Workers who perform similar duties every day in Illinois might appreciate the routine. Even when the specifics of a job change, the correct ways to use tools, operate equipment or carry out standard tasks don’t change. A drawback here involves repetitive motion-related strains. In time, performing the same physical actions could lead to injuries that require time off from work for recovery.
Repetitive injuries on the job
Repetitive strain injuries come from overusing the muscles, tendons or nerves. Performing the same physical motions repeatedly may cause the condition.
Slip-and-fall incidents or other unexpected accidents may lead to lengthy stays away from the job, but repetitive strain injuries can be just as devastating to a worker. Somewhat surprisingly, a 2016 U.S. Bureau of Labor Statistics study revealed that repetitive injuries led to the most extensive time away from work.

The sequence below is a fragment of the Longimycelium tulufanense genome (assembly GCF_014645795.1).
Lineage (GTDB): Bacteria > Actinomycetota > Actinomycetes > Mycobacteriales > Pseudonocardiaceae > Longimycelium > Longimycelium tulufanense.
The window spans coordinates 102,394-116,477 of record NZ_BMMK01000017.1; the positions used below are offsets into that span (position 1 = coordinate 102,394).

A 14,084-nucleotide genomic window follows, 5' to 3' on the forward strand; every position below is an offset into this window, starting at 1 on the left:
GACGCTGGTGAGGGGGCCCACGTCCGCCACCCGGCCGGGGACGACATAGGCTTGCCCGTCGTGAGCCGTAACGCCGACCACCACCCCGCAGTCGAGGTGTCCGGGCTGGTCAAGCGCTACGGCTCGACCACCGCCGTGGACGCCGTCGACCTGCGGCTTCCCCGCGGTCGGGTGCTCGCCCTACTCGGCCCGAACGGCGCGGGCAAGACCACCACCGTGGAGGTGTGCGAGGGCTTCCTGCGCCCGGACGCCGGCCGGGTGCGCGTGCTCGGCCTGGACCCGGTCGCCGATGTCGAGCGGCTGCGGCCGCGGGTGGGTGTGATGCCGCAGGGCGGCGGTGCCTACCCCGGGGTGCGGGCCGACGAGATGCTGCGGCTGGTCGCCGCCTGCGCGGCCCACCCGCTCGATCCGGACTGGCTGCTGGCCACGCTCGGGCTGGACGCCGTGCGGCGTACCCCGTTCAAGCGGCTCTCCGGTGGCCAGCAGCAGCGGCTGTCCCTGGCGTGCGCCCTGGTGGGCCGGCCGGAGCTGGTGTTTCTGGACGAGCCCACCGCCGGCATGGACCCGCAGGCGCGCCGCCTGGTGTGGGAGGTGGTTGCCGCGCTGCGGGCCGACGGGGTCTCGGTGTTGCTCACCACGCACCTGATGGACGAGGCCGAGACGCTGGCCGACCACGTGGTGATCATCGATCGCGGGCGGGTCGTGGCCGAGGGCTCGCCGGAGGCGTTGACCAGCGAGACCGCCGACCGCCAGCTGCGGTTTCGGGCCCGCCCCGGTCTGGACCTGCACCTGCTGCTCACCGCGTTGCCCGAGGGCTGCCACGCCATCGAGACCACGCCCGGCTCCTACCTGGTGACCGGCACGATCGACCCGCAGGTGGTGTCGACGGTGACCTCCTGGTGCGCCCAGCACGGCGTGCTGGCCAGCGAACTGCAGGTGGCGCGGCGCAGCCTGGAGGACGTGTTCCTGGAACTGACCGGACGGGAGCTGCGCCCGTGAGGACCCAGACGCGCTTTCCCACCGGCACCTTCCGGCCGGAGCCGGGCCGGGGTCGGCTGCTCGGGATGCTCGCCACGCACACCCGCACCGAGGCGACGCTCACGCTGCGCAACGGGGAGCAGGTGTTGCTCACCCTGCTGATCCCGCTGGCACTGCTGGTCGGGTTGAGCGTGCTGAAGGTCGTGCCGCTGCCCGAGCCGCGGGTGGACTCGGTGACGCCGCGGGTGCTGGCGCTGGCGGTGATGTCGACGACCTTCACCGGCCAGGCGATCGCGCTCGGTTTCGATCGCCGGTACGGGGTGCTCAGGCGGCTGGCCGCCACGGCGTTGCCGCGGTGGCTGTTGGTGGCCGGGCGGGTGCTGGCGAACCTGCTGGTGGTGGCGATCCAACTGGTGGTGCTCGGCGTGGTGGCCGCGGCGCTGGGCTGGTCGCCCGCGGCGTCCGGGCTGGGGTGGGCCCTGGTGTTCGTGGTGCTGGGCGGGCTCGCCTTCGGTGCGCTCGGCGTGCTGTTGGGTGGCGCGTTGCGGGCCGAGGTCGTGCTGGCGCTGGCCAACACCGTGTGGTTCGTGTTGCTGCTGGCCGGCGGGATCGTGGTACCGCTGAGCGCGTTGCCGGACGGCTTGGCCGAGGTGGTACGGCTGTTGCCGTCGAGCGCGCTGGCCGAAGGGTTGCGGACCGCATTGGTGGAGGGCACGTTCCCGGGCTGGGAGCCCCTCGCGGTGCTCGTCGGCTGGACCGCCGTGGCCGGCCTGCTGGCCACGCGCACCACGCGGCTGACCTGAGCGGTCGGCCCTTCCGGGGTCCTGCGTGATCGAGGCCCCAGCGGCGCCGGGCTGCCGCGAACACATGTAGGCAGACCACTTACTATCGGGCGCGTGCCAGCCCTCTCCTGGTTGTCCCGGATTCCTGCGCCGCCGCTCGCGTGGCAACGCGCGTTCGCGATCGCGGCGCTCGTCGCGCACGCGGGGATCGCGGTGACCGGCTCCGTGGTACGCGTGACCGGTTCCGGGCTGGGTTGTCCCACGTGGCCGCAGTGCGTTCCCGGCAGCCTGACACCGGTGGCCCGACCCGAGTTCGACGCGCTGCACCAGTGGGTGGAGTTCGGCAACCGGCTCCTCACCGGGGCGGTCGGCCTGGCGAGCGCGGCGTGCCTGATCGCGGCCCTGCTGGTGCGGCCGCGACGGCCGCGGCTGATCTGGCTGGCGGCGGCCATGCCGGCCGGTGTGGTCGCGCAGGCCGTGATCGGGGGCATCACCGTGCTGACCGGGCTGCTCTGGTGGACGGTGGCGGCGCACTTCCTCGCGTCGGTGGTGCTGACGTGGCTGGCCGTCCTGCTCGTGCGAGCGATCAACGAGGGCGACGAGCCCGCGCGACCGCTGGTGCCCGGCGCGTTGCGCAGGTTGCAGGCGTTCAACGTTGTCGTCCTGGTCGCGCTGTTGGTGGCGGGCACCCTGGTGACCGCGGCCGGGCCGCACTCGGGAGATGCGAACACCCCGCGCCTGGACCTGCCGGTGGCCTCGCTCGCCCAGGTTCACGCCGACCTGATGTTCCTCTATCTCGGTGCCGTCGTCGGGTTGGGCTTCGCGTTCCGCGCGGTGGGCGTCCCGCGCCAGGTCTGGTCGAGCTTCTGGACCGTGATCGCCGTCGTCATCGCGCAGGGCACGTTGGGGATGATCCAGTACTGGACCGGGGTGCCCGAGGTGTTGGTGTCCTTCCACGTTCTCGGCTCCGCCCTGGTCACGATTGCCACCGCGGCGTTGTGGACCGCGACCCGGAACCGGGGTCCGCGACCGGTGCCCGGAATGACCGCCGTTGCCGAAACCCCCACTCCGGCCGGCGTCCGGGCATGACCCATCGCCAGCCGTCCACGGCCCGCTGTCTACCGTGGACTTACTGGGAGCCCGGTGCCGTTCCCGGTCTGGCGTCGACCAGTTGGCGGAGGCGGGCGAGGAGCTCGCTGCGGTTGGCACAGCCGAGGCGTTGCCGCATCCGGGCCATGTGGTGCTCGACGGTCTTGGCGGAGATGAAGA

Perhaps some workers don’t seek treatment right away when repetitive injuries appear. Ignoring the problem and continuing to work might make things worse. Once the injury becomes too much to bear, taking time off for medical care and rehab might be necessary.
Treatment and rest for repetitive motion injuries
Once a physician diagnoses a repetitive motion injury, the prescribed treatment will depend upon the injury’s specifics. One worker may need to stay home from work for a few days while another might need to rest for several weeks.
A doctor might prescribe therapeutic drugs or even recommend surgery. Hopefully, the suggested treatment will lead to a complete recovery and a return to work. Until that time arrives, the patient may wonder about income loss from not working. Based on Illinois’ no-fault workers’ compensation laws, filing a claim and receiving benefits might be an option.
Options may exist for those who suffer permanent disabilities. Following the established steps to apply for workers’ comp benefits may be the right path to follow.